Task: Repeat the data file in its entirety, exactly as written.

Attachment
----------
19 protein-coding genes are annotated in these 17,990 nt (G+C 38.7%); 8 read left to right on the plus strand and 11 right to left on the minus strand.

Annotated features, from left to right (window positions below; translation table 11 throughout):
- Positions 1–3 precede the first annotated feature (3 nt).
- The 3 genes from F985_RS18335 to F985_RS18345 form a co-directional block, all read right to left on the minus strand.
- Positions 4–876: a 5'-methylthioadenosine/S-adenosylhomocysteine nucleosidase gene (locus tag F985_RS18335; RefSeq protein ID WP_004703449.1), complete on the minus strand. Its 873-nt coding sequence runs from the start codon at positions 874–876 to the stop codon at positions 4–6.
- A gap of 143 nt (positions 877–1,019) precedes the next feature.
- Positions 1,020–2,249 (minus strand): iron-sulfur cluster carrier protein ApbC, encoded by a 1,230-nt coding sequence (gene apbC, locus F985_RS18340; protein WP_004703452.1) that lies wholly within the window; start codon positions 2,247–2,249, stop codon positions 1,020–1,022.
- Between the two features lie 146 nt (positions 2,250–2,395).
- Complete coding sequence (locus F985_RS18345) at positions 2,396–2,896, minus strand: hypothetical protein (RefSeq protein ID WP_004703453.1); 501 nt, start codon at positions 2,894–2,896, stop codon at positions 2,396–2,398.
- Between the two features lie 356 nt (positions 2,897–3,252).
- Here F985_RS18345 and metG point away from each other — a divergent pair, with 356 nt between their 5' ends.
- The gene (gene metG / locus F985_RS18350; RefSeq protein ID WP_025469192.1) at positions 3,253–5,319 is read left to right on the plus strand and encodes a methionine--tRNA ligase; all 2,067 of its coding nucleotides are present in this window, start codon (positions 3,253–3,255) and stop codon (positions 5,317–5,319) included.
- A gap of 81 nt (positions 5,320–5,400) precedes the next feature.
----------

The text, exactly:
19 protein-coding genes are annotated in these 17,990 nt (G+C 38.7%); 8 read left to right on the plus strand and 11 right to left on the minus strand.

Annotated features, from left to right (window positions below; translation table 11 throughout):
- Positions 1–3 precede the first annotated feature (3 nt).
- The 3 genes from F985_RS18335 to F985_RS18345 form a co-directional block, all read right to left on the minus strand.
- Positions 4–876: a 5'-methylthioadenosine/S-adenosylhomocysteine nucleosidase gene (locus tag F985_RS18335; RefSeq protein ID WP_004703449.1), complete on the minus strand. Its 873-nt coding sequence runs from the start codon at positions 874–876 to the stop codon at positions 4–6.
- A gap of 143 nt (positions 877–1,019) precedes the next feature.
- Positions 1,020–2,249 (minus strand): iron-sulfur cluster carrier protein ApbC, encoded by a 1,230-nt coding sequence (gene apbC, locus F985_RS18340; protein WP_004703452.1) that lies wholly within the window; start codon positions 2,247–2,249, stop codon positions 1,020–1,022.
- Between the two features lie 146 nt (positions 2,250–2,395).
- Complete coding sequence (locus F985_RS18345) at positions 2,396–2,896, minus strand: hypothetical protein (RefSeq protein ID WP_004703453.1); 501 nt, start codon at positions 2,894–2,896, stop codon at positions 2,396–2,398.
- Between the two features lie 356 nt (positions 2,897–3,252).
- Here F985_RS18345 and metG point away from each other — a divergent pair, with 356 nt between their 5' ends.
- The gene (gene metG / locus F985_RS18350; RefSeq protein ID WP_025469192.1) at positions 3,253–5,319 is read left to right on the plus strand and encodes a methionine--tRNA ligase; all 2,067 of its coding nucleotides are present in this window, start codon (positions 3,253–3,255) and stop codon (positions 5,317–5,319) included.
- A gap of 81 nt (positions 5,320–5,400) precedes the next feature.